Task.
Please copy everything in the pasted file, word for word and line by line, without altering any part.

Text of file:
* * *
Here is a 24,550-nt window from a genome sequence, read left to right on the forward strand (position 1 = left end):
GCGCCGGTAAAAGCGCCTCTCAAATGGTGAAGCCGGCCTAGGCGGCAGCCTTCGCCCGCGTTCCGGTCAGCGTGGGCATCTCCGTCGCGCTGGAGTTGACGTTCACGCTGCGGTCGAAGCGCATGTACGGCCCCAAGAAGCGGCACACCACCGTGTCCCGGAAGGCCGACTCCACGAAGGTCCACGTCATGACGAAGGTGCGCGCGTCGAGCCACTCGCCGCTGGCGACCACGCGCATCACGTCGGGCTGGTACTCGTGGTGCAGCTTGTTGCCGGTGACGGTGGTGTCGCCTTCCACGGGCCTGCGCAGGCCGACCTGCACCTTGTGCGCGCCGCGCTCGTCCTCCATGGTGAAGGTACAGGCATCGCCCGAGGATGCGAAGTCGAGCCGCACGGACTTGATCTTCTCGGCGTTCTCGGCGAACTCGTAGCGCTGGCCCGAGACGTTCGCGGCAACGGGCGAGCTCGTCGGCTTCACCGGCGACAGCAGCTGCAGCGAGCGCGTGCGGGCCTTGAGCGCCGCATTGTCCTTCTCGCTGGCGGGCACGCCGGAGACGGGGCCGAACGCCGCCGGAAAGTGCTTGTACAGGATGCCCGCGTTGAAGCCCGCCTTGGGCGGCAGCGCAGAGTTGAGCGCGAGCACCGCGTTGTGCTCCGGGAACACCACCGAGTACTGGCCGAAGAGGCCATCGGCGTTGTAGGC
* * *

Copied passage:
Here is a 24,550-nt window from a genome sequence, read left to right on the forward strand (position 1 = left end):
GCGCCGGTAAAAGCGCCTCTCAAATGGTGAAGCCGGCCTAGGCGGCAGCCTTCGCCCGCGTTCCGGTCAGCGTGGGCATCTCCGTCGCGCTGGAGTTGACGTTCACGCTGCGGTCGAAGCGCATGTACGGCCCCAAGAAGCGGCACACCACCGTGTCCCGGAAGGCCGACTCCACGAAGGTCCACGTCATGACGAAGGTGCGCGCGTCGAGCCACTCGCCGCTGGCGACCACGCGCATCACGTCGGGCTGGTACTCGTGGTGCAGCTTGTTGCCGGTGACGGTGGTGTCGCCTTCCACGGGCCTGCGCAGGCCGACCTGCACCTTGTGCGCGCCGCGCTCGTCCTCCATGGTGAAGGTACAGGCATCGCCCGAGGATGCGAAGTCGAGCCGCACGGACTTGATCTTCTCGGCGTTCTCGGCGAACTCGTAGCGCTGGCCCGAGACGTTCGCGGCAACGGGCGAGCTCGTCGGCTTCACCGGCGACAGCAGCTGCAGCGAGCGCGTGCGGGCCTTGAGCGCCGCATTGTCCTTCTCGCTGGCGGGCACGCCGGAGACGGGGCCGAACGCCGCCGGAAAGTGCTTGTACAGGATGCCCGCGTTGAAGCCCGCCTTGGGCGGCAGCGCAGAGTTGAGCGCGAGCACCGCGTTGTGCTCCGGGAACACCACCGAGTACTGGCCGAAGAGGCCATCGGCGTTGTAGGC